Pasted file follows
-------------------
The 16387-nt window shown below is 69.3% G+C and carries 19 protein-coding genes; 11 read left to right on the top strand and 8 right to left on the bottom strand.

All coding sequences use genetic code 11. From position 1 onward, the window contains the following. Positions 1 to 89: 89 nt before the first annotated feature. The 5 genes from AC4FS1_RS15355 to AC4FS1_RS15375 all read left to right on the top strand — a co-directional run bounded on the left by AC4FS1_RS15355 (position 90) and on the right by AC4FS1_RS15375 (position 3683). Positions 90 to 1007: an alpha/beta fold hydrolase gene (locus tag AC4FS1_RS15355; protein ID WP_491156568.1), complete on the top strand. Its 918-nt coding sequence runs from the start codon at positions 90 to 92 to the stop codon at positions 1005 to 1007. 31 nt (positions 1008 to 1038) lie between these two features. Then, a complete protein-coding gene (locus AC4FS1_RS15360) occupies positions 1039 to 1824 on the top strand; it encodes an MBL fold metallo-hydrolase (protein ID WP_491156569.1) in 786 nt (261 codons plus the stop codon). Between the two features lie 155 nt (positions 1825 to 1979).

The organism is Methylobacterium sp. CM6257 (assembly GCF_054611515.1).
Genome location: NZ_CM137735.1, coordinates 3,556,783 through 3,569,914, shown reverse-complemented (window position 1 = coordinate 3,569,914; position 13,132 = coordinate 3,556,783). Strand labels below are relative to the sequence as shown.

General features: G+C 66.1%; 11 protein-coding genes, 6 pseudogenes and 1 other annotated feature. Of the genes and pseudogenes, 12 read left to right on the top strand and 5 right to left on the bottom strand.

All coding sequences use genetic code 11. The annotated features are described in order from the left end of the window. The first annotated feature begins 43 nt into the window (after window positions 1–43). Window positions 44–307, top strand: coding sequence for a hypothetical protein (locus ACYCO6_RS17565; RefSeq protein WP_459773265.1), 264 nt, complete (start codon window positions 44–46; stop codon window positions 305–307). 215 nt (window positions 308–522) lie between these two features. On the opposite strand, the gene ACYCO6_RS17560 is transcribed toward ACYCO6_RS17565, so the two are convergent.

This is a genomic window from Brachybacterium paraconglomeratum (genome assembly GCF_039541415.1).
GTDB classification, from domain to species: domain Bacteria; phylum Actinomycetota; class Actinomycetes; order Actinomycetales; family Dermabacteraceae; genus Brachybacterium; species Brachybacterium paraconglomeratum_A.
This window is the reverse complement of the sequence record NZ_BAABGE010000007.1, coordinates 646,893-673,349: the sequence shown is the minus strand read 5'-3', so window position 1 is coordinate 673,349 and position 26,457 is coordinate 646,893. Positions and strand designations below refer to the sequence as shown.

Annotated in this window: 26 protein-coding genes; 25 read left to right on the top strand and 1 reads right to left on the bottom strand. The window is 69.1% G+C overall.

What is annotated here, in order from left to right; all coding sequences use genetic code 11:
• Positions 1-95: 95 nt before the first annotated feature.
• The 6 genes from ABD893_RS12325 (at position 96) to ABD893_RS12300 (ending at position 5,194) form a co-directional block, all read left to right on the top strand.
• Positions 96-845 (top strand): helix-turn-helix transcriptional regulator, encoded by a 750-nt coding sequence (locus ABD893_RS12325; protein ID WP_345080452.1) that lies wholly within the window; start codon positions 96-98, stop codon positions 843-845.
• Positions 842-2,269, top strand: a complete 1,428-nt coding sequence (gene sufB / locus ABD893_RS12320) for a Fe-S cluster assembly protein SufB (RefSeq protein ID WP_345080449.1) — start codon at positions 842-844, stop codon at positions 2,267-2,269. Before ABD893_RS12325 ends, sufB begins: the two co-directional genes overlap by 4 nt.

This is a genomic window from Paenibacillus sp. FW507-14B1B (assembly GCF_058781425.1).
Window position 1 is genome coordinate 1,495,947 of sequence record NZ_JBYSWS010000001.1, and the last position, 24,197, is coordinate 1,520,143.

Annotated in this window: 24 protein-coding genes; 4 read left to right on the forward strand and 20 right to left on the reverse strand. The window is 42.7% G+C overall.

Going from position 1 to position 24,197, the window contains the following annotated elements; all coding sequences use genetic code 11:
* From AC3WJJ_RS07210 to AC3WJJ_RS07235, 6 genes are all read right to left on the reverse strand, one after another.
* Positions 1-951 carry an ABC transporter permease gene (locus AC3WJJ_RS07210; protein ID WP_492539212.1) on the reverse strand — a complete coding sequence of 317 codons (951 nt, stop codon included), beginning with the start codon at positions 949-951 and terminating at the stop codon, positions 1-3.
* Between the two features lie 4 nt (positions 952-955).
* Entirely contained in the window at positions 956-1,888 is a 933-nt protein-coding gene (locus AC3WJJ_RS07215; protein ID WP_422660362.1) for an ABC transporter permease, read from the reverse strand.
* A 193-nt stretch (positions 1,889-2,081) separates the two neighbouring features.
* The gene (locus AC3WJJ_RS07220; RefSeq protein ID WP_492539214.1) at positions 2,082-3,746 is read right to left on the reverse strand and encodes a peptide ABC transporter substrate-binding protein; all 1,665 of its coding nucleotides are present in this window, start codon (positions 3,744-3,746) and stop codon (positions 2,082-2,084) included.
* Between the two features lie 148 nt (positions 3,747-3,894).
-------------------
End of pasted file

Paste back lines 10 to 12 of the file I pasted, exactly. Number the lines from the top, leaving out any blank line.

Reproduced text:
Annotated in this window: 26 protein-coding genes; 25 read left to right on the top strand and 1 reads right to left on the bottom strand. The window is 69.1% G+C overall.

What is annotated here, in order from left to right; all coding sequences use genetic code 11:
• Positions 1-95: 95 nt before the first annotated feature.